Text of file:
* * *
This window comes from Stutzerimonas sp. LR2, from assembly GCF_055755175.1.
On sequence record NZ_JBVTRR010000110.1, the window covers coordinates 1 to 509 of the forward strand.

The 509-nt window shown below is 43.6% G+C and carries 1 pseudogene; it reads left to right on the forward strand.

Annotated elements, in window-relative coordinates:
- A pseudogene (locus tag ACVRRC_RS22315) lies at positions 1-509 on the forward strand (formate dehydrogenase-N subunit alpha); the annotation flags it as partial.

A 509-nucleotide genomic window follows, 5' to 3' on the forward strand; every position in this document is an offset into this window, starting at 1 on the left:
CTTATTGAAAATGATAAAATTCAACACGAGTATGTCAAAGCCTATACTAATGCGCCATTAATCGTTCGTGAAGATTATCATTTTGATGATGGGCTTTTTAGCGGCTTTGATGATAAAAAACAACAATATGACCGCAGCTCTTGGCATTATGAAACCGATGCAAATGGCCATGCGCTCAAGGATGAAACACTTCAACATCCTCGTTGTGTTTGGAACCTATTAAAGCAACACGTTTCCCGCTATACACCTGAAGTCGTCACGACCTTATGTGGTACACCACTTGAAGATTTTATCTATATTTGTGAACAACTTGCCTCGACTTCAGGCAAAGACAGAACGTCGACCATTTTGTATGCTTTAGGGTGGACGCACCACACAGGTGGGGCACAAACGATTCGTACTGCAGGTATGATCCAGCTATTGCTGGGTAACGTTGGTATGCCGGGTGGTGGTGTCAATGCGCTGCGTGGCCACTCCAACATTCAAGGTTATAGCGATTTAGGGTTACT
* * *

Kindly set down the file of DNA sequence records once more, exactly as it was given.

This window comes from Stutzerimonas sp. LR2, from assembly GCF_055755175.1.
On sequence record NZ_JBVTRR010000110.1, the window covers coordinates 1 to 509 of the forward strand.

The 509-nt window shown below is 43.6% G+C and carries 1 pseudogene; it reads left to right on the forward strand.

Annotated elements, in window-relative coordinates:
- A pseudogene (locus tag ACVRRC_RS22315) lies at positions 1-509 on the forward strand (formate dehydrogenase-N subunit alpha); the annotation flags it as partial.

A 509-nucleotide genomic window follows, 5' to 3' on the forward strand; every position in this document is an offset into this window, starting at 1 on the left:
CTTATTGAAAATGATAAAATTCAACACGAGTATGTCAAAGCCTATACTAATGCGCCATTAATCGTTCGTGAAGATTATCATTTTGATGATGGGCTTTTTAGCGGCTTTGATGATAAAAAACAACAATATGACCGCAGCTCTTGGCATTATGAAACCGATGCAAATGGCCATGCGCTCAAGGATGAAACACTTCAACATCCTCGTTGTGTTTGGAACCTATTAAAGCAACACGTTTCCCGCTATACACCTGAAGTCGTCACGACCTTATGTGGTACACCACTTGAAGATTTTATCTATATTTGTGAACAACTTGCCTCGACTTCAGGCAAAGACAGAACGTCGACCATTTTGTATGCTTTAGGGTGGACGCACCACACAGGTGGGGCACAAACGATTCGTACTGCAGGTATGATCCAGCTATTGCTGGGTAACGTTGGTATGCCGGGTGGTGGTGTCAATGCGCTGCGTGGCCACTCCAACATTCAAGGTTATAGCGATTTAGGGTTACT